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The Planet

Clean Air Now

The Planet, March 1997, Volume 4, number 2

Environmentalists, Industry Face Off Over EPA Limits On Smog, Soot

by John Byrne Barry

No one would dispute that, on average, the air in the United States is cleaner today than in 1970 when President Nixon signed the Clean Air Act, the first step in reversing what had, until then, been a steadily worsening phenomenon. But that landmark law wasn't enough. Air quality standards were strengthened in 1977 with new provisions for auto emissions and industrial pollution, and, after a 10-year fight, the act was reauthorized in 1990, addressing acid rain, urban smog and airborne toxics. Today, however, three in 10 Americans still breathe unhealthy air, according to the Environmental Protection Agency's 1996 National Air Quality Trends Report.

So when the EPA introduced proposed new standards for soot and smog in November and scheduled January hearings in Chicago, Boston, Salt Lake City and Durham, N.C., the stage was set for another battle between environmentalists and industry.

We all want clean air, of course. But how clean? And how do we balance the dollar costs of stronger air-quality standards against the public health costs of pollution-caused respiratory problems? Those are the $64,000 questions -- or $64 billion, if you believe some of industry's wildly exaggerated estimates -- that the EPA must answer in its final ruling. John Andrews, political chair of the Club's By John Byrne Barry. 1400 ww.the essence of the debate: "We don't think the question is how much does clean air cost," he said. "We think the question is how much does dirty air cost."

The Sierra Club, which backs the new, tougher standards, hit the ground running once the proposal was released: Volunteers and staff developed fact sheets, compiled research, lined up citizens to testify at hearings and organized rallies and press conferences.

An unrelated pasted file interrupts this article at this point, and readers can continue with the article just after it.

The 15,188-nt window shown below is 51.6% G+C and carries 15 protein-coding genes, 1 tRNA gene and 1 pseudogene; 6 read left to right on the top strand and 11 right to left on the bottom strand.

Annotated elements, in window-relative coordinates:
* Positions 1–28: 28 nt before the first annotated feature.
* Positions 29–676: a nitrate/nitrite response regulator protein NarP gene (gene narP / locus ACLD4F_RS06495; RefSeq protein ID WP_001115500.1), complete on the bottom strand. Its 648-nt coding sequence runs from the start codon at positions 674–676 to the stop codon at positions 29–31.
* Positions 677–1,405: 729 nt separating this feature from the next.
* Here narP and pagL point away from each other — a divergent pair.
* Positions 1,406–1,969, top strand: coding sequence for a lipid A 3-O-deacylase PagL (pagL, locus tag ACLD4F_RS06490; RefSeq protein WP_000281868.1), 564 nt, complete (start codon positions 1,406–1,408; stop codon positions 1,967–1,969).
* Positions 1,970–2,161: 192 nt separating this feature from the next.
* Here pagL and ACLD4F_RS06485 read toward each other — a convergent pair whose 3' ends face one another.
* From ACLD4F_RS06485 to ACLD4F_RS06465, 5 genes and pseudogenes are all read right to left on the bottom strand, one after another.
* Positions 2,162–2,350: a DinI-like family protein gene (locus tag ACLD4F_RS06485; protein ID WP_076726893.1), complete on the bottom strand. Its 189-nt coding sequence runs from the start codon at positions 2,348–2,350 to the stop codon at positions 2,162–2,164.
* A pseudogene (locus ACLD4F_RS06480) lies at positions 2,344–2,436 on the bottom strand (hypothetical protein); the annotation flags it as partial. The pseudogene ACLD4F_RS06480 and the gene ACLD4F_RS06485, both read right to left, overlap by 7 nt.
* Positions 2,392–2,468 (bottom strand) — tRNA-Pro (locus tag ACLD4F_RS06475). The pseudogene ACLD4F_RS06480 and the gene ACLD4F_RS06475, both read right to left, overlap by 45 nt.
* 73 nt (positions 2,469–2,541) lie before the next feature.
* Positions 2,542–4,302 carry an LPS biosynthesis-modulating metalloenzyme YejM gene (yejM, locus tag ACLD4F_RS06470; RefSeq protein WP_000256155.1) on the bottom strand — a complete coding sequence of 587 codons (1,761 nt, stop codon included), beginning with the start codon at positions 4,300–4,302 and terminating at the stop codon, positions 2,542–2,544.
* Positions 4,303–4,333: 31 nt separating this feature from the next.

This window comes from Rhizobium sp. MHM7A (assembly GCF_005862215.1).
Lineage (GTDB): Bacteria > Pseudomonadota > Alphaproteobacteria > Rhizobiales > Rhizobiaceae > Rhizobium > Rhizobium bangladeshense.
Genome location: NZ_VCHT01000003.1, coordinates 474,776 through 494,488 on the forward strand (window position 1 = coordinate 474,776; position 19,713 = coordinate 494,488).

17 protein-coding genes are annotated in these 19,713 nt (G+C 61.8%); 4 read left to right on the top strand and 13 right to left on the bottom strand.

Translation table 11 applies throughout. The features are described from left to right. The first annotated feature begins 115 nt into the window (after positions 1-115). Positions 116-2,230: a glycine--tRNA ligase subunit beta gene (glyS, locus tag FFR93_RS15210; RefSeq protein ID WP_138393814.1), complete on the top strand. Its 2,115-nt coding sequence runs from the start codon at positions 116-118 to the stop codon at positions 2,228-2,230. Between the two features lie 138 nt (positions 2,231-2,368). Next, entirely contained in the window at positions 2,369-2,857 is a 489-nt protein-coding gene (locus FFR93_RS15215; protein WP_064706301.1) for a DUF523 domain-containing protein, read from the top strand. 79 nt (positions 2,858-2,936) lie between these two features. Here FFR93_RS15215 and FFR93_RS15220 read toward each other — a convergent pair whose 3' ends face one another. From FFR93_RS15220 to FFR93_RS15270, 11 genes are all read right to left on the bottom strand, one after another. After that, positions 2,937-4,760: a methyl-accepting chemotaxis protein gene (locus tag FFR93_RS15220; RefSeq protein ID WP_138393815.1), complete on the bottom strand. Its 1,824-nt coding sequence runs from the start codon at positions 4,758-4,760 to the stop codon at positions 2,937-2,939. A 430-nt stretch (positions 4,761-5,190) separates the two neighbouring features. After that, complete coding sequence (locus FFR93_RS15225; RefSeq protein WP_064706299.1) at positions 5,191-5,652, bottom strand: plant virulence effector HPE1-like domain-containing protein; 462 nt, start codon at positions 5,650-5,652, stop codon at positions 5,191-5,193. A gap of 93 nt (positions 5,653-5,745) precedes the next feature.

This groundwork paid off. Supporters of the EPA proposal dominated the debate in both the hearing rooms and the media. "Of the first 15 speakers at the Chicago hearings," said Illinois Chapter Director Jack Darin, "12 spoke in favor of clean air standards. That's when the media was there. Overall, it was roughly 50-50, but we signed up early." It was an auspicious beginning to 1997. As Molly Diggins, North Carolina Chapter conservation chair, who coordinated the Club's presence in Durham, said, "Who would have guessed that a daytime hearing on modeling for particulates would be the splashiest event of the new year?"

The new rules grew out of a provision in the Clean Air Act Amendments of 1990, which required that the EPA recommend new standards for two specific forms of air pollution every five years. It took a suit by the American Lung Association, however, to force the EPA, which missed the five-year deadline, to act.

The new rules for soot, the tiny particles that are by-products of burning fossil fuels, would apply to particles smaller than 10 microns a human hair is 70 microns thick -- which are currently unregulated and more dangerous than larger particles because the nasal passages and upper lungs can't filter them. Allowable levels for smog, created when sunlight interacts with fossil fuel emissions, would be reduced from 120 parts per billion to 80 parts per billion.

A final version of the standards -- which will be revised in light of public comments (and political pressure) -- is due by June 28. Then Congress has 45 days to consider them under their newly passed oversight authority.

"The final product will not be determined by the EPA alone, but with strong influence from the White House," said Kathryn Hohmann, the Club's director of environmental quality. "Industry is using its muscle to try and weaken these standards, so it's critical that we tell President Clinton we support the EPA proposal."

The hearings featured statements from pediatricians, economists, auto industry representatives, environmentalists and elected officials. But it was often the individuals who have experienced first-hand the ill effects of pollution who provided the most compelling testimony.

In Chicago, it was two brothers who suffer from extreme asthma who upstaged the experts. Eight-year-old Kyle Danitz told the EPA panel how he risks going to the hospital if he goes outside on an ozone warning day. "I hate going to the hospital," he said. "They poke tubes in you. I get shots. I can't play outside. I don't understand why people pollute."